Friday, April 24, 2015
Will the Hunter eliminate fish fraud?
one-third of seafood sold in the United States is mislabeled. Globally, seafood fraud averages 22% and includes any practice that misleads consumers about their seafood in order to increase profits. Seafood fraud harms society in a number of ways. Legitimate fishermen who follow applicable laws and regulations have to compete with illegitimately caught seafood that is laundered into the market, depressing prices and forcing out those who fish by the rules. Mislabeled seafood may physically harm consumers when cheaper, less nutritious and potentially harmful substitutes are labeled as higher quality fish. Seafood fraud harms consumers economically when they pay more for an inferior product and are misled about the availability of a limited resource. Society loses as a result of overfishing and unsustainable practices that threaten ecological diversity.
In March of this year President Obama‘s Task Force on Illegal, Unreported, and Unregulated Fishing and Seafood Fraud released its action plan that “articulates the aggressive steps that federal agencies will take both domestically and internationally to implement the recommendations” of the task force. The plan is indeed aggressive, calling for final rulemaking to collect information on at risk species as soon as September 2016. In theory, consumers will be able to track their seafood from bait to plate including information on species, geographic origin, and means of production.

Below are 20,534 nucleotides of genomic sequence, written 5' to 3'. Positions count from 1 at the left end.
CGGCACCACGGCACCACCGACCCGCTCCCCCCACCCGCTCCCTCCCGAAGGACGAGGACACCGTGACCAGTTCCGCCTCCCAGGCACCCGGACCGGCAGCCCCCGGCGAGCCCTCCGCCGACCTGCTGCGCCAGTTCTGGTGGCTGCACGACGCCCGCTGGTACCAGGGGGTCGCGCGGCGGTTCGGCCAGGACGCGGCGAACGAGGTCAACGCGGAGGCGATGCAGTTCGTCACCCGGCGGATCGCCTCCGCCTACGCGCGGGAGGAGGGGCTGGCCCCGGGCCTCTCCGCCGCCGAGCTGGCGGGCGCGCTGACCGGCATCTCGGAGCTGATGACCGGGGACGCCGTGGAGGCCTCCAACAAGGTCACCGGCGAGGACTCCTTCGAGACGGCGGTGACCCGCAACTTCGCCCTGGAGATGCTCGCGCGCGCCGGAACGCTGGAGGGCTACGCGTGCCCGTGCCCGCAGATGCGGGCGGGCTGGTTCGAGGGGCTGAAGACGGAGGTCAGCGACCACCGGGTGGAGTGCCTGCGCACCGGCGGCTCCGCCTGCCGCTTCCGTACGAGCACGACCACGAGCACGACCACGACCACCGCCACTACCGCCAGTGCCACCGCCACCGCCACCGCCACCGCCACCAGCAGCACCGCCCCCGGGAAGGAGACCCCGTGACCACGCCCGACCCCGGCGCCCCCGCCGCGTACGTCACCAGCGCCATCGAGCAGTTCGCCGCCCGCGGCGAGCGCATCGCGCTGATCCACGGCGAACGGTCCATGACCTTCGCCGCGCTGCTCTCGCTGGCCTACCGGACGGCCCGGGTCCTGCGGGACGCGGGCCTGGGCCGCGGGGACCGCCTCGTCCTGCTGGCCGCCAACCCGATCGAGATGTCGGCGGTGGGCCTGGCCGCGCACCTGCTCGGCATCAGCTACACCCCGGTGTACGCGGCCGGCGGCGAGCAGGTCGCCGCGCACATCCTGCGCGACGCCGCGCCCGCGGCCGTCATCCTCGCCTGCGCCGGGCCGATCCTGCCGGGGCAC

The USDA’s recent announcement that it will propose organic standards for farmed fish makes increased traceability in seafood even more important. Seafood is already one of the most mislabeled products, and organic labels are also subject to food fraud.
While increased traceability is important, it relies heavily on data collection and documentation provided by those in the supply chain. When these people are already engaged in fraudulent behavior, there is reason to be skeptical about the veracity of the data they supply. As a result, audits and testing will remain an important tool in rooting out seafood fraud. One such test is the Hunter, developed by Baltimore-based InstantLabs. With the simple swab of a fish, the Hunter can identify different seafood species in less than two hours. The portable, desk-top sized device allows end users with minimal science training to quickly determine the identity of seafood. While its ability to identify different seafood varieties is currently limited—the device can identify Atlantic blue crab, and Atlantic and Coho Salmon—the company plans to develop and launch tests for sockeye and Chinook salmon, catfish, red snapper, grouper, and tilapia by the end of the year. When available, these tests will allow those in the seafood supply chain to test the most commonly mislabeled fish on the market.
As with any new technology, cost is always a concern. Because the company is privately held, it has not released detailed information about cost other than to state that the equipment and test kits are generally less expensive (and much faster) than using labs. As demand for the technology grows, the company should be able to scale up production and make the equipment even more affordable. Moreover, increased demand will increase competition as others enter the market.
The fact that seafood fraud harms all of society coupled with increased regulatory efforts to reduce fraud means the government, retailers, restaurants, and other end users will likely demand more safeguards and testing from those throughout the supply chain. While completely eliminating food fraud in the United States seems unlikely, efficient and affordable technology like the Hunter will be an important tool in significantly reducing the amount of seafood fraud.